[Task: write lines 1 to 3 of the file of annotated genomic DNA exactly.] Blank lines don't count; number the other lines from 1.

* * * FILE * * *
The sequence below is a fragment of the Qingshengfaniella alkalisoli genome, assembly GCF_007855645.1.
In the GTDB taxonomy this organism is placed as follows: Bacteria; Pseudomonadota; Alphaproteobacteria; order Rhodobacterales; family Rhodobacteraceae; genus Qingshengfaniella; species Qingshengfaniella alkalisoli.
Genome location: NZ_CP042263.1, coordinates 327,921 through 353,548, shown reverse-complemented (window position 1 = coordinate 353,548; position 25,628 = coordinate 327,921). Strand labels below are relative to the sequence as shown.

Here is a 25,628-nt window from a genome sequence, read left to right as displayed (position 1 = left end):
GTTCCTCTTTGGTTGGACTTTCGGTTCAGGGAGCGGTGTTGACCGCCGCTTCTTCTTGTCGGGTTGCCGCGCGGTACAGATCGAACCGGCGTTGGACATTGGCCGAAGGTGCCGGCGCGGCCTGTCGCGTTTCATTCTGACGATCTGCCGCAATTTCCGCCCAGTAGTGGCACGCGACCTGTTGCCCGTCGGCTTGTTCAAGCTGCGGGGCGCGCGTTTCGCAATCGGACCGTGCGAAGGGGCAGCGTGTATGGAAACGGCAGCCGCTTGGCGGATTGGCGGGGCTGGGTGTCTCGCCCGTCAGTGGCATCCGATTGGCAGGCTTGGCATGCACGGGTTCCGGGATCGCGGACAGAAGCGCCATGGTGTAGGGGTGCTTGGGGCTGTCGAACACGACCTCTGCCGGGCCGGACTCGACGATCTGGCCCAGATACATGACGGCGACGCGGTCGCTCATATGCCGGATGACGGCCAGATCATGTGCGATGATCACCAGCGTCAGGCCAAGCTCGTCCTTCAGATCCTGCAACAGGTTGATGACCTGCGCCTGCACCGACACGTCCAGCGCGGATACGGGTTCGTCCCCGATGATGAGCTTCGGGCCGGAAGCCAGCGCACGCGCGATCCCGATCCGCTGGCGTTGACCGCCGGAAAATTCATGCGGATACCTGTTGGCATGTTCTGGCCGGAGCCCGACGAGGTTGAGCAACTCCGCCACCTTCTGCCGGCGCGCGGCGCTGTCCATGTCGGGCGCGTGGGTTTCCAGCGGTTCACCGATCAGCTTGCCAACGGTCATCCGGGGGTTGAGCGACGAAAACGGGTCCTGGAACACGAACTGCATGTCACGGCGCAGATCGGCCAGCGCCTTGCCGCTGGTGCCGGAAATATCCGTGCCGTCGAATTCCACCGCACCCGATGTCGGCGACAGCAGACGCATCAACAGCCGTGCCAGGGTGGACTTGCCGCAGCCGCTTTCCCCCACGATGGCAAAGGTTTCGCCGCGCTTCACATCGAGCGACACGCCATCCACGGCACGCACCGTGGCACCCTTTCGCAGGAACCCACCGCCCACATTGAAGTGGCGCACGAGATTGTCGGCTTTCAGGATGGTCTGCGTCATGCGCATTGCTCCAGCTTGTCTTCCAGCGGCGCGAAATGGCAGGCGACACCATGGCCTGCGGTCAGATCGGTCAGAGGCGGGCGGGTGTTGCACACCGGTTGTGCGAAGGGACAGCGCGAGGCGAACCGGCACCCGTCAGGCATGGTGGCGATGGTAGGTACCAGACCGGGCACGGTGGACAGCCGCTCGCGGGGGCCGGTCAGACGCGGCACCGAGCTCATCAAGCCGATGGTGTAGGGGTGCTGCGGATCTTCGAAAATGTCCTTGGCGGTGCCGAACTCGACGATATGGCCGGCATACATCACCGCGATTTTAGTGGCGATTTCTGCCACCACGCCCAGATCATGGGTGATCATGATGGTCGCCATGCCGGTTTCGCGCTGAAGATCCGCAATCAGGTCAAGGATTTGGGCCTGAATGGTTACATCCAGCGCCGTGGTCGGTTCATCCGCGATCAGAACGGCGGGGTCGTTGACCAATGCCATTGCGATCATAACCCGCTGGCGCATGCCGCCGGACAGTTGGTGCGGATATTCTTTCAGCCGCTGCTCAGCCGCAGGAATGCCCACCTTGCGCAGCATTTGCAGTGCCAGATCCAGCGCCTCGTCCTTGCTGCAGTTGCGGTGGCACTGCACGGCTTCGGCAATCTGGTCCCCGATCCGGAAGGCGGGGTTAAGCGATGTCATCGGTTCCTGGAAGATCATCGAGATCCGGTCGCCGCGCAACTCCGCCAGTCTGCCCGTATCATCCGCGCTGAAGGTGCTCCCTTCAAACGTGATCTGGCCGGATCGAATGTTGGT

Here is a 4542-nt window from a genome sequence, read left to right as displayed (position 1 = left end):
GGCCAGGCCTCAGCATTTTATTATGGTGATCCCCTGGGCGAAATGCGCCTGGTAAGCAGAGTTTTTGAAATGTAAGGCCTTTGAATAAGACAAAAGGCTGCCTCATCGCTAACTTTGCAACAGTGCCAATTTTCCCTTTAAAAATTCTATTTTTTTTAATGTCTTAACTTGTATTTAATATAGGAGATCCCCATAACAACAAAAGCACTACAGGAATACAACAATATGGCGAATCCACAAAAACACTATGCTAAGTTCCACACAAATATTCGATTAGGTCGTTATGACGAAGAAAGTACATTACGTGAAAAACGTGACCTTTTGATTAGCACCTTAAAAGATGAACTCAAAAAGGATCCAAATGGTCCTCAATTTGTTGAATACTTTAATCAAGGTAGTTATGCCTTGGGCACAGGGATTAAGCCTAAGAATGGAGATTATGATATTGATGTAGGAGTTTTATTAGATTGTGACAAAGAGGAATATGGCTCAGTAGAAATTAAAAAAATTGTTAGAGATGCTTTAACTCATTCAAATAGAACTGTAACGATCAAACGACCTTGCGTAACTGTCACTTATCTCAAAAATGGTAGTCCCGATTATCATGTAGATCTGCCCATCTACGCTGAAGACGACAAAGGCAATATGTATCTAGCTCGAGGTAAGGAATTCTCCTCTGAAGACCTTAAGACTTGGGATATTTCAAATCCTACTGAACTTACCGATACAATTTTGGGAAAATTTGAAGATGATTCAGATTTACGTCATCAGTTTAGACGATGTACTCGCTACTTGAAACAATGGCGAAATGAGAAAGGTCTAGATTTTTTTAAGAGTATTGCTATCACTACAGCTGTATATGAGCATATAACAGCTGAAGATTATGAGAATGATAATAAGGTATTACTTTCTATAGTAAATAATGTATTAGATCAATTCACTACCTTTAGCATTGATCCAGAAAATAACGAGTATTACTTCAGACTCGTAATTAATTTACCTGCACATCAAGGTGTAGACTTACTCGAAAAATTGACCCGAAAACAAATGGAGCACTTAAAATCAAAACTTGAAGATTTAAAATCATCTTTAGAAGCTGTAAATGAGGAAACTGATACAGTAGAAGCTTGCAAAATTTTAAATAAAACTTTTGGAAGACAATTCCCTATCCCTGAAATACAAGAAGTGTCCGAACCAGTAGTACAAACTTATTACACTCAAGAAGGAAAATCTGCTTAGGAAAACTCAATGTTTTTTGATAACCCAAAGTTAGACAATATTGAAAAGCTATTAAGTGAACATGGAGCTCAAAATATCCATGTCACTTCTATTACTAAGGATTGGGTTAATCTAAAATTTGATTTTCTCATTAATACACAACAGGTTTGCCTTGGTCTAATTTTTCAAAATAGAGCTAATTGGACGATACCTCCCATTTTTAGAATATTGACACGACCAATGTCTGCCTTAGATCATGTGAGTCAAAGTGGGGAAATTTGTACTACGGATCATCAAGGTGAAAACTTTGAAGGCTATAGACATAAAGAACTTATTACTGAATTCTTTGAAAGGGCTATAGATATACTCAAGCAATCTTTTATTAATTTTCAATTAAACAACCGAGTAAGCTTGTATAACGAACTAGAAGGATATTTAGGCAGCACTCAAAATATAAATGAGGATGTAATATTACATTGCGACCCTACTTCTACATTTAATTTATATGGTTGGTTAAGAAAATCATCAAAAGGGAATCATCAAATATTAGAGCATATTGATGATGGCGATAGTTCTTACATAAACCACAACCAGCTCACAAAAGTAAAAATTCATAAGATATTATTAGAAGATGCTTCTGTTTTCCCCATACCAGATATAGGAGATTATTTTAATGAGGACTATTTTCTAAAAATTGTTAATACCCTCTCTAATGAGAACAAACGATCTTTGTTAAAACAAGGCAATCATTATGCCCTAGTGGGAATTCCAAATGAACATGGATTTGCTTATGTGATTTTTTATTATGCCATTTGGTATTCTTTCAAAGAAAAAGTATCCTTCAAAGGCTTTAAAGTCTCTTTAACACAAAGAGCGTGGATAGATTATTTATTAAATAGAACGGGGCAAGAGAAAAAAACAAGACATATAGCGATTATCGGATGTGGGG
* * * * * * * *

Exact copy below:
The sequence below is a fragment of the Qingshengfaniella alkalisoli genome, assembly GCF_007855645.1.
In the GTDB taxonomy this organism is placed as follows: Bacteria; Pseudomonadota; Alphaproteobacteria; order Rhodobacterales; family Rhodobacteraceae; genus Qingshengfaniella; species Qingshengfaniella alkalisoli.
Genome location: NZ_CP042263.1, coordinates 327,921 through 353,548, shown reverse-complemented (window position 1 = coordinate 353,548; position 25,628 = coordinate 327,921). Strand labels below are relative to the sequence as shown.